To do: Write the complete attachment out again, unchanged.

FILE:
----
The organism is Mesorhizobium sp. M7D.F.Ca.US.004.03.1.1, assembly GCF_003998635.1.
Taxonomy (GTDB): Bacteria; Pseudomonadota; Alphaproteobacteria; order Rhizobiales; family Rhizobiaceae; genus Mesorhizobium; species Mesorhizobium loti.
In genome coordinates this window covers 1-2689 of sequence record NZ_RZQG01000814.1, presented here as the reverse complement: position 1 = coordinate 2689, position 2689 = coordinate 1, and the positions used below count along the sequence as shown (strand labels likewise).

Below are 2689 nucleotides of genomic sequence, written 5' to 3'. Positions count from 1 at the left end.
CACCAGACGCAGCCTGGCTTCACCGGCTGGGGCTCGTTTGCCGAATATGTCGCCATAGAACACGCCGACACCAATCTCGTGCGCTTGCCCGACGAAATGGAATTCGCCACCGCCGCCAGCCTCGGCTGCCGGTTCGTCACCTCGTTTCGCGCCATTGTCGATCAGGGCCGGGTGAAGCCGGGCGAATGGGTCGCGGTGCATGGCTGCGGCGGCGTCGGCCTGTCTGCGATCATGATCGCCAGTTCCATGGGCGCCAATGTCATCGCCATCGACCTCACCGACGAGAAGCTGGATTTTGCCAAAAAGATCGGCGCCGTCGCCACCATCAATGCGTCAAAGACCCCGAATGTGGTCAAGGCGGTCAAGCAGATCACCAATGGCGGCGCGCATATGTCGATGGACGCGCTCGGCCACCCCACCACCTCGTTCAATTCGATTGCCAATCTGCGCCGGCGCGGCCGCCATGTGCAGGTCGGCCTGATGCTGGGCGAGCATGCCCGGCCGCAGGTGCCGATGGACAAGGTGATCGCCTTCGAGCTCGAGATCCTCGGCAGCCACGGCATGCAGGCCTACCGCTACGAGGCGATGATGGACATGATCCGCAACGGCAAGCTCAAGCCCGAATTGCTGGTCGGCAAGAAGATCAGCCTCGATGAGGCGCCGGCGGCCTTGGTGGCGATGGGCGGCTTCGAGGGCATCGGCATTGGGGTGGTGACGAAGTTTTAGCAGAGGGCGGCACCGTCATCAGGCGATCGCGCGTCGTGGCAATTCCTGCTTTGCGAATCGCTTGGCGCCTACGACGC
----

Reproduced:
The organism is Mesorhizobium sp. M7D.F.Ca.US.004.03.1.1, assembly GCF_003998635.1.
Taxonomy (GTDB): Bacteria; Pseudomonadota; Alphaproteobacteria; order Rhizobiales; family Rhizobiaceae; genus Mesorhizobium; species Mesorhizobium loti.
In genome coordinates this window covers 1-2689 of sequence record NZ_RZQG01000814.1, presented here as the reverse complement: position 1 = coordinate 2689, position 2689 = coordinate 1, and the positions used below count along the sequence as shown (strand labels likewise).

Below are 2689 nucleotides of genomic sequence, written 5' to 3'. Positions count from 1 at the left end.
CACCAGACGCAGCCTGGCTTCACCGGCTGGGGCTCGTTTGCCGAATATGTCGCCATAGAACACGCCGACACCAATCTCGTGCGCTTGCCCGACGAAATGGAATTCGCCACCGCCGCCAGCCTCGGCTGCCGGTTCGTCACCTCGTTTCGCGCCATTGTCGATCAGGGCCGGGTGAAGCCGGGCGAATGGGTCGCGGTGCATGGCTGCGGCGGCGTCGGCCTGTCTGCGATCATGATCGCCAGTTCCATGGGCGCCAATGTCATCGCCATCGACCTCACCGACGAGAAGCTGGATTTTGCCAAAAAGATCGGCGCCGTCGCCACCATCAATGCGTCAAAGACCCCGAATGTGGTCAAGGCGGTCAAGCAGATCACCAATGGCGGCGCGCATATGTCGATGGACGCGCTCGGCCACCCCACCACCTCGTTCAATTCGATTGCCAATCTGCGCCGGCGCGGCCGCCATGTGCAGGTCGGCCTGATGCTGGGCGAGCATGCCCGGCCGCAGGTGCCGATGGACAAGGTGATCGCCTTCGAGCTCGAGATCCTCGGCAGCCACGGCATGCAGGCCTACCGCTACGAGGCGATGATGGACATGATCCGCAACGGCAAGCTCAAGCCCGAATTGCTGGTCGGCAAGAAGATCAGCCTCGATGAGGCGCCGGCGGCCTTGGTGGCGATGGGCGGCTTCGAGGGCATCGGCATTGGGGTGGTGACGAAGTTTTAGCAGAGGGCGGCACCGTCATCAGGCGATCGCGCGTCGTGGCAATTCCTGCTTTGCGAATCGCTTGGCGCCTACGACGC